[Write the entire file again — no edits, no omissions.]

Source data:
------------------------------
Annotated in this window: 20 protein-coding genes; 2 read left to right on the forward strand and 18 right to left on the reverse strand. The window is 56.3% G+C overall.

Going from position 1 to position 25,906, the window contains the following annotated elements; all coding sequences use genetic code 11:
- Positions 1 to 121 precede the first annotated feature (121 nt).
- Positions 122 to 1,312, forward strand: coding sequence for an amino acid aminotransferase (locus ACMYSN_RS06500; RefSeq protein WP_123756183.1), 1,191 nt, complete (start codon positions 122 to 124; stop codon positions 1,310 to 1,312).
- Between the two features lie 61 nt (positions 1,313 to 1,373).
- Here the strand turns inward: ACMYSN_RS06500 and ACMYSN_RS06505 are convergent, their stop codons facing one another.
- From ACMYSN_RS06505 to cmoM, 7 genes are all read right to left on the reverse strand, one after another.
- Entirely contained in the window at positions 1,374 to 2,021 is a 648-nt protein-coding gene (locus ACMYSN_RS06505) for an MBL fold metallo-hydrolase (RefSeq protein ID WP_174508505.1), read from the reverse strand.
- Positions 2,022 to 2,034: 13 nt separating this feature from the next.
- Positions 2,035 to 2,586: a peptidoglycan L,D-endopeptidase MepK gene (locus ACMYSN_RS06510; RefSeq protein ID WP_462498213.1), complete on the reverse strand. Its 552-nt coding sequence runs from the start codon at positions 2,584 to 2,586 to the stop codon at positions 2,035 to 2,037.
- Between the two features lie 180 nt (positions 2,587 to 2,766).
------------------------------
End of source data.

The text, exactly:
Annotated in this window: 20 protein-coding genes; 2 read left to right on the forward strand and 18 right to left on the reverse strand. The window is 56.3% G+C overall.

Going from position 1 to position 25,906, the window contains the following annotated elements; all coding sequences use genetic code 11:
- Positions 1 to 121 precede the first annotated feature (121 nt).
- Positions 122 to 1,312, forward strand: coding sequence for an amino acid aminotransferase (locus ACMYSN_RS06500; RefSeq protein WP_123756183.1), 1,191 nt, complete (start codon positions 122 to 124; stop codon positions 1,310 to 1,312).
- Between the two features lie 61 nt (positions 1,313 to 1,373).
- Here the strand turns inward: ACMYSN_RS06500 and ACMYSN_RS06505 are convergent, their stop codons facing one another.
- From ACMYSN_RS06505 to cmoM, 7 genes are all read right to left on the reverse strand, one after another.
- Entirely contained in the window at positions 1,374 to 2,021 is a 648-nt protein-coding gene (locus ACMYSN_RS06505) for an MBL fold metallo-hydrolase (RefSeq protein ID WP_174508505.1), read from the reverse strand.
- Positions 2,022 to 2,034: 13 nt separating this feature from the next.
- Positions 2,035 to 2,586: a peptidoglycan L,D-endopeptidase MepK gene (locus ACMYSN_RS06510; RefSeq protein ID WP_462498213.1), complete on the reverse strand. Its 552-nt coding sequence runs from the start codon at positions 2,584 to 2,586 to the stop codon at positions 2,035 to 2,037.
- Between the two features lie 180 nt (positions 2,587 to 2,766).